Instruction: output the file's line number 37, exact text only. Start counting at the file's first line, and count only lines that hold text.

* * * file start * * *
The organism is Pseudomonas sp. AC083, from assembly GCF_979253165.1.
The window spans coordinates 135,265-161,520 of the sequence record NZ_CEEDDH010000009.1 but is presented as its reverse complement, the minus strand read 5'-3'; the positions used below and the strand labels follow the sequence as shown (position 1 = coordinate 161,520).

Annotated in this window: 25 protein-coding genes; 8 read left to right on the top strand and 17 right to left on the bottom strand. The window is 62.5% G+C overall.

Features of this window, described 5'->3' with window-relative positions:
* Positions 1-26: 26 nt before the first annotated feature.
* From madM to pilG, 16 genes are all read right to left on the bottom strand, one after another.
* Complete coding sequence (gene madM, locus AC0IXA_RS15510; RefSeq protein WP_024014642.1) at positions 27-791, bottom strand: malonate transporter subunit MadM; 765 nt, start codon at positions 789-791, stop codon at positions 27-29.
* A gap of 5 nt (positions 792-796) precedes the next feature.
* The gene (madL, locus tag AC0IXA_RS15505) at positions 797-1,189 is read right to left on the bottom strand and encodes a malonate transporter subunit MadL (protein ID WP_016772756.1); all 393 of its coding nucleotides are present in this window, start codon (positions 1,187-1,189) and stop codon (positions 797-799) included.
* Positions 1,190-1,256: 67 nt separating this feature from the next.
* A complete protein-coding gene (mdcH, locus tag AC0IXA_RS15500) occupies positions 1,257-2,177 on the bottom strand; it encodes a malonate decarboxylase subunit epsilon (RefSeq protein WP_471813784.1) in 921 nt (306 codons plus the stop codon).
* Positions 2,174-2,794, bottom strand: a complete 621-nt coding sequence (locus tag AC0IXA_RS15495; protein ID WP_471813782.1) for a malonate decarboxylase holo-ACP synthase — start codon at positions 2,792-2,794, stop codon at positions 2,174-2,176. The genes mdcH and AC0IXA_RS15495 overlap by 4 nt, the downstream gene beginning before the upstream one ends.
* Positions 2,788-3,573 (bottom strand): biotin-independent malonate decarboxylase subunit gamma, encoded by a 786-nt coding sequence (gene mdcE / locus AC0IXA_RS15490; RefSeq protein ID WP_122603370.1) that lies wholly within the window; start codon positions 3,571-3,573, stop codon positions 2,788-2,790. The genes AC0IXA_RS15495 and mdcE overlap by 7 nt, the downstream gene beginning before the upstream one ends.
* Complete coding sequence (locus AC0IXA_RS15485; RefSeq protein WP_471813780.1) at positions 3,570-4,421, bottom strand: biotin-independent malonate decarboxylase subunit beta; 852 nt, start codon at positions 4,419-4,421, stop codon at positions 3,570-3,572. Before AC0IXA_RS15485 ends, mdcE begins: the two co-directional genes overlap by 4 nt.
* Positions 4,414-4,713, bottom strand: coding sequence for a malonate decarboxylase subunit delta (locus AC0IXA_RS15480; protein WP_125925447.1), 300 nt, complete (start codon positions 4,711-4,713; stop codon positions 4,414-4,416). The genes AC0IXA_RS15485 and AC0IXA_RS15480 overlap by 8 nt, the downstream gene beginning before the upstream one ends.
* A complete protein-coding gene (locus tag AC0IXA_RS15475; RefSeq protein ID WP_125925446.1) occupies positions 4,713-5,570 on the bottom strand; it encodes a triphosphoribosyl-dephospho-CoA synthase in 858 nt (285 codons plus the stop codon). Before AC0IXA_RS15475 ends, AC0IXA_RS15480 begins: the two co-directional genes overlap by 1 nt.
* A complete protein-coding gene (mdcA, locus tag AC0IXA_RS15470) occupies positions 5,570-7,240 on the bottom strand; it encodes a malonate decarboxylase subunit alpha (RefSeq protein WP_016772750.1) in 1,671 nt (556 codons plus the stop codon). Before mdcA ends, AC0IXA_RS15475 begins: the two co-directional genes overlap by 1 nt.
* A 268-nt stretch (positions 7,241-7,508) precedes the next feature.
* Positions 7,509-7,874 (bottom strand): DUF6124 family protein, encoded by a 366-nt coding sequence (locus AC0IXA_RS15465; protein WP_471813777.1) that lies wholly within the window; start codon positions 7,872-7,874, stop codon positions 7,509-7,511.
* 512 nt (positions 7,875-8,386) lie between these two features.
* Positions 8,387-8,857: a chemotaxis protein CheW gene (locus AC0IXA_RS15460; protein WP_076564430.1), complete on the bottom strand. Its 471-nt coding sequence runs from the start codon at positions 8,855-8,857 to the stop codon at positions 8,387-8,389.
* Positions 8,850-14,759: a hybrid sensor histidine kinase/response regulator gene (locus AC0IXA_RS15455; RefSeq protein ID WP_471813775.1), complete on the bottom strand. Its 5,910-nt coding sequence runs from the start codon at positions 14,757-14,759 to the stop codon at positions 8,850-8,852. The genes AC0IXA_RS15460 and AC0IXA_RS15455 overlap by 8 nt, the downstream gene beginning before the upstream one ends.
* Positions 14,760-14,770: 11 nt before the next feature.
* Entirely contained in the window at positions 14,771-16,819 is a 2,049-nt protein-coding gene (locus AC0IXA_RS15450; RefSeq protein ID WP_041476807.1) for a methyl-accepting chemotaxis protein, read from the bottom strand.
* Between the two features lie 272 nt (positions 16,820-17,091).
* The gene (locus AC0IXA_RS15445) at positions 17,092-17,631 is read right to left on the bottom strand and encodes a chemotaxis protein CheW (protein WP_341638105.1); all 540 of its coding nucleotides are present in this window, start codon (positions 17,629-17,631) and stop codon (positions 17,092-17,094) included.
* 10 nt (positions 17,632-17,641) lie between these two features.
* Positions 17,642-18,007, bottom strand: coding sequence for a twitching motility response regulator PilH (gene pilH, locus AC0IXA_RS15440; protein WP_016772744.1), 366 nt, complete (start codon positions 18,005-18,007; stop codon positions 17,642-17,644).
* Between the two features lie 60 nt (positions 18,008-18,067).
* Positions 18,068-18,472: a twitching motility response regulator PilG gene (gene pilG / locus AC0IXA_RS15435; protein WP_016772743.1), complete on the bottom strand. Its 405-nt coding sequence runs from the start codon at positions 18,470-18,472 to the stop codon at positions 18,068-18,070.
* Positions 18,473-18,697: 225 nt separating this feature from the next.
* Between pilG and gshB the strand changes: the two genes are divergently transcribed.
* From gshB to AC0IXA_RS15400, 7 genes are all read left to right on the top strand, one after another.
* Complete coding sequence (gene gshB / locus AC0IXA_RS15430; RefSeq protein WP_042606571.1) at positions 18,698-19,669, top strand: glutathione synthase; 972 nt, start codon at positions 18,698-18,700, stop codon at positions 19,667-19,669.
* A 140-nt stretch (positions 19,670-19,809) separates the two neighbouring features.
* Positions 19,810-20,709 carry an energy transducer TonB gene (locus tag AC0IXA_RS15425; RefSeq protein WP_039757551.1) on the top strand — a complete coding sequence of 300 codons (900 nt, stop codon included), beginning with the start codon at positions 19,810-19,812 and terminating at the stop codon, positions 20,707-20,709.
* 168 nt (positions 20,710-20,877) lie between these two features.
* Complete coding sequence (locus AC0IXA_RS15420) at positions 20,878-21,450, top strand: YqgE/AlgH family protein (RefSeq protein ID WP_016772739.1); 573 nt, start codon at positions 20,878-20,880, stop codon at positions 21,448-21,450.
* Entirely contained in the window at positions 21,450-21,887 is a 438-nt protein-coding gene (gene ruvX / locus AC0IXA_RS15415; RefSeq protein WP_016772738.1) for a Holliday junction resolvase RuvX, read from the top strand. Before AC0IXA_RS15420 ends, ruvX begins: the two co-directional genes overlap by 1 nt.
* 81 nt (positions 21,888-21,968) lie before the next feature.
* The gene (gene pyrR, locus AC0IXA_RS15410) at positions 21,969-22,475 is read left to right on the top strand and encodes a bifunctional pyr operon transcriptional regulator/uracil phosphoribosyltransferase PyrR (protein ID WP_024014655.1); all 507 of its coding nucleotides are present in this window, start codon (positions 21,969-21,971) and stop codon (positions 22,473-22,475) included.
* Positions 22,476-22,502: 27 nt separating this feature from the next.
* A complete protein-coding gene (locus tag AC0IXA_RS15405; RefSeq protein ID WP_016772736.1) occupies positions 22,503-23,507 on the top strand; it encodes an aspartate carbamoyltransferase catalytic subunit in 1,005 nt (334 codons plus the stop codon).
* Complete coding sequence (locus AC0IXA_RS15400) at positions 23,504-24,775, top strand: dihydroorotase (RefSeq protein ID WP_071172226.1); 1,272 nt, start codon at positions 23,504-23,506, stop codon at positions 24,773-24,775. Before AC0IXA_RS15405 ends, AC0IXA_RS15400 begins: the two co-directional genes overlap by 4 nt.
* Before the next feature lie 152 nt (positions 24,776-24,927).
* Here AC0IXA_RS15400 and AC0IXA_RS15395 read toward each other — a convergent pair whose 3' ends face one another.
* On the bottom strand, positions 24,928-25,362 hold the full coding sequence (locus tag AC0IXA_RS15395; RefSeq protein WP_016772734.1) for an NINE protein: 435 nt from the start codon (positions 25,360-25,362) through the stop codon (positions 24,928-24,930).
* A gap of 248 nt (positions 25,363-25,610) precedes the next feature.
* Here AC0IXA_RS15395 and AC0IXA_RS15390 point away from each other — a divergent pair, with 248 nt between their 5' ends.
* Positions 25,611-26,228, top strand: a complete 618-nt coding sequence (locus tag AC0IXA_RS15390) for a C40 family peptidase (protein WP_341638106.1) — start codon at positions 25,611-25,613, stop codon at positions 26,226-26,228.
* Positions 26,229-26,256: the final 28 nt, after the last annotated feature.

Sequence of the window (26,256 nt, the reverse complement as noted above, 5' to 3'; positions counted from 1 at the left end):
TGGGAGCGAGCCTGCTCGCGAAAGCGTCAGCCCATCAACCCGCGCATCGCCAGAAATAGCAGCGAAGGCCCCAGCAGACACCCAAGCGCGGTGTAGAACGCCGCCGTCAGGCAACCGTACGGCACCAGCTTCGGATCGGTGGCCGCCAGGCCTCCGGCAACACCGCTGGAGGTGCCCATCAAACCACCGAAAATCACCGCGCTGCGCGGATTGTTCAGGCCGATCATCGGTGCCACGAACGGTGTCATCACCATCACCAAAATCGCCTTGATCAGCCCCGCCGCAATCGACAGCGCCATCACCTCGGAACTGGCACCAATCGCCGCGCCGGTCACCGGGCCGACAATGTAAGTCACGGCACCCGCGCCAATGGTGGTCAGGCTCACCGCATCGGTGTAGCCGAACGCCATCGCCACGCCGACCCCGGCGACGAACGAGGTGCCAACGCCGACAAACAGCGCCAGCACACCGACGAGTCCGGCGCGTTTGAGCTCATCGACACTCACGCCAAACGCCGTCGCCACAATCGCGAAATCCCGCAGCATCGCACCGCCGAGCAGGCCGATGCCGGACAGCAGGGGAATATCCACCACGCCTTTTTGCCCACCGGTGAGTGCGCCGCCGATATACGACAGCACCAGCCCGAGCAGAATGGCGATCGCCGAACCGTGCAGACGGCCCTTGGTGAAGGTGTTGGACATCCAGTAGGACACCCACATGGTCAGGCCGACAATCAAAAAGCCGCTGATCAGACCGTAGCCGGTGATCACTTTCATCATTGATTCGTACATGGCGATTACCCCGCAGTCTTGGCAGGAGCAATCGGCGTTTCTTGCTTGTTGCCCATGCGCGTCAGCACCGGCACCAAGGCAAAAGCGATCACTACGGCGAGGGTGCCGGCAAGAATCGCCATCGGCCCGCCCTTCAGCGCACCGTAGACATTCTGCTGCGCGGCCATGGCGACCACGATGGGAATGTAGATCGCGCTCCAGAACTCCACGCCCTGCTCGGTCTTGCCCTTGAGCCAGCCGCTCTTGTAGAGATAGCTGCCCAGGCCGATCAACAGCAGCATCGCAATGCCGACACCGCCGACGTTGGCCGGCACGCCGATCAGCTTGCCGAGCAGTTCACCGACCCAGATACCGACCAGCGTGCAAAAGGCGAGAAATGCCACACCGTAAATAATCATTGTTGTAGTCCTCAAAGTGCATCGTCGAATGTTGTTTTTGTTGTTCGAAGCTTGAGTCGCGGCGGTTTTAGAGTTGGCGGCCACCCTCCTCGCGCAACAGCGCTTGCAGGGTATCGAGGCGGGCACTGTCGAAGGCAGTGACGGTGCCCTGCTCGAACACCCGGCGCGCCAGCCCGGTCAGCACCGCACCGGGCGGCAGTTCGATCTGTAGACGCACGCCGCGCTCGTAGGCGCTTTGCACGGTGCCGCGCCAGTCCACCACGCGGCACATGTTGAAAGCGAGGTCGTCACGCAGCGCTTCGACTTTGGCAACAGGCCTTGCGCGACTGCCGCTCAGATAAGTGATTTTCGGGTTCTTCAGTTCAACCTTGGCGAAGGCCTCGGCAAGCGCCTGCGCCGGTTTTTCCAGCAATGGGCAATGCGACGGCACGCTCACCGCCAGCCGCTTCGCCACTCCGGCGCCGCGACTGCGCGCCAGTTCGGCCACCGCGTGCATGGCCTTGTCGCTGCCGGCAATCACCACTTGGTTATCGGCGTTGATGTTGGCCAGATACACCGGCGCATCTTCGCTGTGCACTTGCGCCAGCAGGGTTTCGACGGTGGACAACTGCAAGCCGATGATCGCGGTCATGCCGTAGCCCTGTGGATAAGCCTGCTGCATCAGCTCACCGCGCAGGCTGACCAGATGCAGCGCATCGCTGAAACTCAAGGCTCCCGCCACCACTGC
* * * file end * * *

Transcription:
* 168 nt (positions 20,710-20,877) lie between these two features.